Mental ‘wellness’ promotes overall health

By Dennis Archambault

When people think of mental health, they generally think of someone who is psychologically and/or psychiatrically ill, and they think of it as separate from physical health and well-being. Community health practitioners are increasing integrating the care of physical and mental health conditions, realizing that one often affects the other.

The discussion of mental health is beginning to focus more on the benefit of mental wellness as a positive indicator of general health. The Centers for Disease Control and Prevention cites studies that increasingly link mental wellness to improved physical health (just as the opposite can erode physical health or trigger critical incidents like heart attacks). It enhances social interaction and lowers blood pressure, reduces risk of heart disease, and helps promote a healthier weight. In fact, a positive state of mind encourages you to make better food selections.

Benefits of mental wellness include:

  • Reduction in anxiety.
  • Improved moods.
  • Clearer thinking.
  • A greater sense of calm or inner peace.
  • Increased self-esteem.
  • Reduced risk of depression.
  • Improved social and personal relationships


Primary care practitioners counsel their patients to adopt positive lifestyle changes to improve their health indicators, such as improved diet and exercise. Those providers who are schooled in the benefits of integrated health promote mental wellness. One of the most common recommendations is “get regular exercise.” There are variations on this for degrees of aerobic benefit, but the key idea is being active, especially with work that often involves being hunched over a keyboard for extended periods of time. Other common recommendations include:

  • Eat a proper diet. A diet high in fruits and vegetables and low in processed sugars or fats can make you feel better physically and mentally. Consider working with a qualified nutritionist to help you create a diet plan customized according to your needs.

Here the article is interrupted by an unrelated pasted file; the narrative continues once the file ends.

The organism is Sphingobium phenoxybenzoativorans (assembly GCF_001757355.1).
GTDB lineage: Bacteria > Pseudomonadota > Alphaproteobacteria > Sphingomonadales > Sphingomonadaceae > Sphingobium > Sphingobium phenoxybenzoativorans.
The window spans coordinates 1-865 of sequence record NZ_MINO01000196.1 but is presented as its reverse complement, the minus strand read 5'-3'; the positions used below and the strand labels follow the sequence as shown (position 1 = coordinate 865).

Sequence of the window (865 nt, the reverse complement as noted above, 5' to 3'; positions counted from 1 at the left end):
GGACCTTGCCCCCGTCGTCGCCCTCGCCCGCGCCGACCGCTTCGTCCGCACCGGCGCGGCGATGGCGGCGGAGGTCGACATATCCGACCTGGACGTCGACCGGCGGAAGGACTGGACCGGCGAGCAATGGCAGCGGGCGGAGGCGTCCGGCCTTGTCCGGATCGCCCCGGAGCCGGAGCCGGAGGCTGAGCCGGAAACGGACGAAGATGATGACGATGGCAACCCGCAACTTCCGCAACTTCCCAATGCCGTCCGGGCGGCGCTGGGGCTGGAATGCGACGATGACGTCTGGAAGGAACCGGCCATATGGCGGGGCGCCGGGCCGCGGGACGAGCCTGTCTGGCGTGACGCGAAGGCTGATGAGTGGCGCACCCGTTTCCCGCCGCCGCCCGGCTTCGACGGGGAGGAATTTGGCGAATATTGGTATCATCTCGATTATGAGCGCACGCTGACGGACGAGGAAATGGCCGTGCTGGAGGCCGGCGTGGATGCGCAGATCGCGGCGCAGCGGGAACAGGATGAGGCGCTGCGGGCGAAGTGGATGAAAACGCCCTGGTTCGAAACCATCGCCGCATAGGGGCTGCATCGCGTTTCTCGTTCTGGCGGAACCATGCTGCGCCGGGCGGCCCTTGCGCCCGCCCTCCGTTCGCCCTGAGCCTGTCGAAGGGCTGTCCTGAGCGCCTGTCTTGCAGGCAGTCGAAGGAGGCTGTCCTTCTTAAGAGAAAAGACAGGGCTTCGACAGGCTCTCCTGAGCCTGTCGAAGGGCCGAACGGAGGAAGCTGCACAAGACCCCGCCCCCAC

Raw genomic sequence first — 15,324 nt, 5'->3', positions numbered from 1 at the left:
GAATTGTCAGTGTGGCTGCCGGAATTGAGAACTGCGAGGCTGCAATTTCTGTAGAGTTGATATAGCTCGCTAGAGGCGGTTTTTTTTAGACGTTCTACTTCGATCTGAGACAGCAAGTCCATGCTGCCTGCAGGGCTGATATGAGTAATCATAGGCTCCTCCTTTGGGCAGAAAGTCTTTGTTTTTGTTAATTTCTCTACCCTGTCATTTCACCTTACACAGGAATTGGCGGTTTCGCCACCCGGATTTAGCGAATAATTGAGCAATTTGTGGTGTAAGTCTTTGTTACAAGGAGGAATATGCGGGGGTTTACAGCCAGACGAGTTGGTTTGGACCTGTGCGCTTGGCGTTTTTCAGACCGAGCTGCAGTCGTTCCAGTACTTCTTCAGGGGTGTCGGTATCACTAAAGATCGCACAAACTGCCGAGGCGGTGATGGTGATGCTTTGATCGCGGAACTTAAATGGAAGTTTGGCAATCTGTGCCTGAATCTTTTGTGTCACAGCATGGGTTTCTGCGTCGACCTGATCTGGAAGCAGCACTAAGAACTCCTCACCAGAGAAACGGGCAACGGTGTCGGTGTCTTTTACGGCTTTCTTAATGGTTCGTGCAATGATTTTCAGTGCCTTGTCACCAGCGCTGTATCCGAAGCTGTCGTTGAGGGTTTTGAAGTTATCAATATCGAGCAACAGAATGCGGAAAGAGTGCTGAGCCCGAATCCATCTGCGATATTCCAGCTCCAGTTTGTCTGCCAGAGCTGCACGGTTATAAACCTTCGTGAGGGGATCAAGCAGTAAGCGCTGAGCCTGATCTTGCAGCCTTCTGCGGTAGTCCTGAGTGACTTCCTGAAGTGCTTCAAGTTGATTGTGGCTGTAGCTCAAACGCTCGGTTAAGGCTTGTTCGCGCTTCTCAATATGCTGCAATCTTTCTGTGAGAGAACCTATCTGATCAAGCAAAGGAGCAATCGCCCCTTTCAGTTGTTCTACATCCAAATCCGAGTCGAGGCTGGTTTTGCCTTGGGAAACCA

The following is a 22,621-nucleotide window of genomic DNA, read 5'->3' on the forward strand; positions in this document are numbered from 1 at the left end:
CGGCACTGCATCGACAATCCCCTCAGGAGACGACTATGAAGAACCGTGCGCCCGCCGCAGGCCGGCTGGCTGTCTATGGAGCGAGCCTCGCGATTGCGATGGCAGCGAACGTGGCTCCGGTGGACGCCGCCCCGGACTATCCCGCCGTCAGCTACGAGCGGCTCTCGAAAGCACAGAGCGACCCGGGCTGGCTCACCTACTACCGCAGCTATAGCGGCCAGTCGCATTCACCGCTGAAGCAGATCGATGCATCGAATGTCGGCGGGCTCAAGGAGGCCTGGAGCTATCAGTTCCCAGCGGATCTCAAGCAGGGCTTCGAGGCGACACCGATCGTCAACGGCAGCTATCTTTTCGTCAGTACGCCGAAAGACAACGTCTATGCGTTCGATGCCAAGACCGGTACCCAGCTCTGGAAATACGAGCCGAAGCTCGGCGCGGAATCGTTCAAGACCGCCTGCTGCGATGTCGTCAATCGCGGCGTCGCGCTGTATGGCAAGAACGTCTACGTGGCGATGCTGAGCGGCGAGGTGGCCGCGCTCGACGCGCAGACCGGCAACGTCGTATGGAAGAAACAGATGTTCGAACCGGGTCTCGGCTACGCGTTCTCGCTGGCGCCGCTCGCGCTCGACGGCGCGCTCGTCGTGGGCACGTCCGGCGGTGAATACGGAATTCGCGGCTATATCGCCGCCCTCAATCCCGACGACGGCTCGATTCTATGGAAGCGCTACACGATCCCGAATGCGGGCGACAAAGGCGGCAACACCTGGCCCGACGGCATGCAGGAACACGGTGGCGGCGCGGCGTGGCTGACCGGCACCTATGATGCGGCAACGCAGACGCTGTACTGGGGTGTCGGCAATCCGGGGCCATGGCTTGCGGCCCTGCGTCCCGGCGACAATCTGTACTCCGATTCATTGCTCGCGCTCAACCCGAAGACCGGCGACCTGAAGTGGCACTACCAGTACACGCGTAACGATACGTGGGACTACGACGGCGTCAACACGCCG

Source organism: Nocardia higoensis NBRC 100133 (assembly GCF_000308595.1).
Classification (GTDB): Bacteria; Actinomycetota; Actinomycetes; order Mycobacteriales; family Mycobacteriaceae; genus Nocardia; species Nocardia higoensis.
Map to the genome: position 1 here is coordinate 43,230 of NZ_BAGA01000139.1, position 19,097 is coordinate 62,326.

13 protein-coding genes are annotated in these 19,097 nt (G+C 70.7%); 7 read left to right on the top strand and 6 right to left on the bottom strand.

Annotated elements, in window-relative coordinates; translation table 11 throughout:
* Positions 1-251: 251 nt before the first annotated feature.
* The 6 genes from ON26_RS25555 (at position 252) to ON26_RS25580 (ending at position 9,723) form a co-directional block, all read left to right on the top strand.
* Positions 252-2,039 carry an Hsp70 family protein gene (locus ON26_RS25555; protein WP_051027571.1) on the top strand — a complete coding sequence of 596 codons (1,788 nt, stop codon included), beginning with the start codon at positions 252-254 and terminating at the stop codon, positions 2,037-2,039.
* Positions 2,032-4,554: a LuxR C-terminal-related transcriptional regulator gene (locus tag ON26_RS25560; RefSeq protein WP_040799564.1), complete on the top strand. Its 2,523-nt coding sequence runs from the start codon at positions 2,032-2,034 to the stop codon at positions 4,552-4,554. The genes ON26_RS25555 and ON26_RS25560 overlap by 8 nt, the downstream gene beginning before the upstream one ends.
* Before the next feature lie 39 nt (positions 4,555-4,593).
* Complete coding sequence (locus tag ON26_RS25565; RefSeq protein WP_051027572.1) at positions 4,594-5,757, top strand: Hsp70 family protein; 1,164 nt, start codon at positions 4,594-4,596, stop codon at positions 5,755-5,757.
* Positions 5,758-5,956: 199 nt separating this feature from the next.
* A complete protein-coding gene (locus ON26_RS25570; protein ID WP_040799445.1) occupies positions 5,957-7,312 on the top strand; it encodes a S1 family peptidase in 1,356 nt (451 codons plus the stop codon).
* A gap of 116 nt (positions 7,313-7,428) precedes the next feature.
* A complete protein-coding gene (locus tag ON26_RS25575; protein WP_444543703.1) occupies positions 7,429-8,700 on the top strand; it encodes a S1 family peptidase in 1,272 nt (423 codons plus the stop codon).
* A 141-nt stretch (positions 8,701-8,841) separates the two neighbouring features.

• Avoid alcohol and drugs. Although drinking and smoking may make you feel better in the short term, they can have a negative effect on both your physical and mental health, especially in excess.
  • Get enough sleep. A good night’s sleep is around seven to nine hours for adults. You can also take a 30-minute nap during the day to feel more alert.
  • Try relaxation techniques. Meditation, deep breathing, and focusing your thoughts can all help when you are feeling stressed.
  • Develop good mental practices. Focus on positive emotions and events rather than negative ones.
  • Limit exposure to negative news; especially be aware of the cumulative effect of negative information that we can’t control. “Information anxiety” is real and can be debilitating. Being an informed citizen is a good indicator of mental wellness, but it easily can be harmful.
  • Seek help from others. Talking with friends or family members can help you feel less stressed. Getting others to help with difficult situations can also reduce the burden you feel.
  • Expressions of faith and religious practices. Spiritual beliefs for many are transformative. They may promote health and healing. Studies have shown that people who are spiritual and/or have active religious practices are healthier in a holistic sense.

Dennis Archambault is vice president of Public Affairs for Authority Health. January is Mental Health Wellness Month.